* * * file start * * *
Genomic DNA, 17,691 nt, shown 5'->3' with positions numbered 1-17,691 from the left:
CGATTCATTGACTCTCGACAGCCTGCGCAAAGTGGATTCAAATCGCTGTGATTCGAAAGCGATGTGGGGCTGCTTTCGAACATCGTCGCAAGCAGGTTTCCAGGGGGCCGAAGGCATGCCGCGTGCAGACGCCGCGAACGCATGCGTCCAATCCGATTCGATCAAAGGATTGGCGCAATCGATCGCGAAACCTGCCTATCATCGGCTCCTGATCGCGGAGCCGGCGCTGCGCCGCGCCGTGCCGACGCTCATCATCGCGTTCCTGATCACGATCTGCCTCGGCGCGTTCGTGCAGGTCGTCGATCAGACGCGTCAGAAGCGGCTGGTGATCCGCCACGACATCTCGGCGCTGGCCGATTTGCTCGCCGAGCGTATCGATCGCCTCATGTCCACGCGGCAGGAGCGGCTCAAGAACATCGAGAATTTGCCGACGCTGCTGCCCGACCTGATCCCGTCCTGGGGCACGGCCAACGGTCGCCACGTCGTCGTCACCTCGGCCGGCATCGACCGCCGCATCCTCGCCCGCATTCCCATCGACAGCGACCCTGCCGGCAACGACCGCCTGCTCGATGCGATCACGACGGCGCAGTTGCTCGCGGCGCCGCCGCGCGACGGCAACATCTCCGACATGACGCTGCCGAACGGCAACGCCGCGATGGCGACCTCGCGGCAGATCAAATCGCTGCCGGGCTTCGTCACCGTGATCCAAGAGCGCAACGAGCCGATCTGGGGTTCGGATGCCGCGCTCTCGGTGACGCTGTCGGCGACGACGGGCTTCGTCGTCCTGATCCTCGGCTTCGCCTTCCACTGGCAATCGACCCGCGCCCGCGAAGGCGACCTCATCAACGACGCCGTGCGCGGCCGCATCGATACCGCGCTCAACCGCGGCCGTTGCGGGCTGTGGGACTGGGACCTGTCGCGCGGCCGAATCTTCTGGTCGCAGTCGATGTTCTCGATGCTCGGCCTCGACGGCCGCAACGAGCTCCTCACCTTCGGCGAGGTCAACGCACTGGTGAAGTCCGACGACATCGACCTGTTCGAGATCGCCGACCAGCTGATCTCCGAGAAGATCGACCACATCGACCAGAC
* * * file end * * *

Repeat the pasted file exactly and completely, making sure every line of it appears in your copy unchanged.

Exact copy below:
Genomic DNA, 17,691 nt, shown 5'->3' with positions numbered 1-17,691 from the left:
CGATTCATTGACTCTCGACAGCCTGCGCAAAGTGGATTCAAATCGCTGTGATTCGAAAGCGATGTGGGGCTGCTTTCGAACATCGTCGCAAGCAGGTTTCCAGGGGGCCGAAGGCATGCCGCGTGCAGACGCCGCGAACGCATGCGTCCAATCCGATTCGATCAAAGGATTGGCGCAATCGATCGCGAAACCTGCCTATCATCGGCTCCTGATCGCGGAGCCGGCGCTGCGCCGCGCCGTGCCGACGCTCATCATCGCGTTCCTGATCACGATCTGCCTCGGCGCGTTCGTGCAGGTCGTCGATCAGACGCGTCAGAAGCGGCTGGTGATCCGCCACGACATCTCGGCGCTGGCCGATTTGCTCGCCGAGCGTATCGATCGCCTCATGTCCACGCGGCAGGAGCGGCTCAAGAACATCGAGAATTTGCCGACGCTGCTGCCCGACCTGATCCCGTCCTGGGGCACGGCCAACGGTCGCCACGTCGTCGTCACCTCGGCCGGCATCGACCGCCGCATCCTCGCCCGCATTCCCATCGACAGCGACCCTGCCGGCAACGACCGCCTGCTCGATGCGATCACGACGGCGCAGTTGCTCGCGGCGCCGCCGCGCGACGGCAACATCTCCGACATGACGCTGCCGAACGGCAACGCCGCGATGGCGACCTCGCGGCAGATCAAATCGCTGCCGGGCTTCGTCACCGTGATCCAAGAGCGCAACGAGCCGATCTGGGGTTCGGATGCCGCGCTCTCGGTGACGCTGTCGGCGACGACGGGCTTCGTCGTCCTGATCCTCGGCTTCGCCTTCCACTGGCAATCGACCCGCGCCCGCGAAGGCGACCTCATCAACGACGCCGTGCGCGGCCGCATCGATACCGCGCTCAACCGCGGCCGTTGCGGGCTGTGGGACTGGGACCTGTCGCGCGGCCGAATCTTCTGGTCGCAGTCGATGTTCTCGATGCTCGGCCTCGACGGCCGCAACGAGCTCCTCACCTTCGGCGAGGTCAACGCACTGGTGAAGTCCGACGACATCGACCTGTTCGAGATCGCCGACCAGCTGATCTCCGAGAAGATCGACCACATCGACCAGAC